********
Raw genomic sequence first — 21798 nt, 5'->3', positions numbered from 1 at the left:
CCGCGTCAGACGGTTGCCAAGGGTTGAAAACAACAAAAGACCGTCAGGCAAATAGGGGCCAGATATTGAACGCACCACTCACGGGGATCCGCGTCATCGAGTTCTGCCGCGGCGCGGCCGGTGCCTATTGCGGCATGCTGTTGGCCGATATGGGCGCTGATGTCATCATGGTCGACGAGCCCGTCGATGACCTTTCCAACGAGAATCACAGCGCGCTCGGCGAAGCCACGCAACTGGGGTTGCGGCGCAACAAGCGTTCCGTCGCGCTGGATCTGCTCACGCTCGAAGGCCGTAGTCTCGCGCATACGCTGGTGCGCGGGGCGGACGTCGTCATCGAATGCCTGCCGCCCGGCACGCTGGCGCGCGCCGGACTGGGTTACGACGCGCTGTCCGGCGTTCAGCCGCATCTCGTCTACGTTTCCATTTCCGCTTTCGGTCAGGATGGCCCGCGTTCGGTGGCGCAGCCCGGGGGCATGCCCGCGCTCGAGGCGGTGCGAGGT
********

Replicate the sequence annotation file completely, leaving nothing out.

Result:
Raw genomic sequence first — 21798 nt, 5'->3', positions numbered from 1 at the left:
CCGCGTCAGACGGTTGCCAAGGGTTGAAAACAACAAAAGACCGTCAGGCAAATAGGGGCCAGATATTGAACGCACCACTCACGGGGATCCGCGTCATCGAGTTCTGCCGCGGCGCGGCCGGTGCCTATTGCGGCATGCTGTTGGCCGATATGGGCGCTGATGTCATCATGGTCGACGAGCCCGTCGATGACCTTTCCAACGAGAATCACAGCGCGCTCGGCGAAGCCACGCAACTGGGGTTGCGGCGCAACAAGCGTTCCGTCGCGCTGGATCTGCTCACGCTCGAAGGCCGTAGTCTCGCGCATACGCTGGTGCGCGGGGCGGACGTCGTCATCGAATGCCTGCCGCCCGGCACGCTGGCGCGCGCCGGACTGGGTTACGACGCGCTGTCCGGCGTTCAGCCGCATCTCGTCTACGTTTCCATTTCCGCTTTCGGTCAGGATGGCCCGCGTTCGGTGGCGCAGCCCGGGGGCATGCCCGCGCTCGAGGCGGTGCGAGGT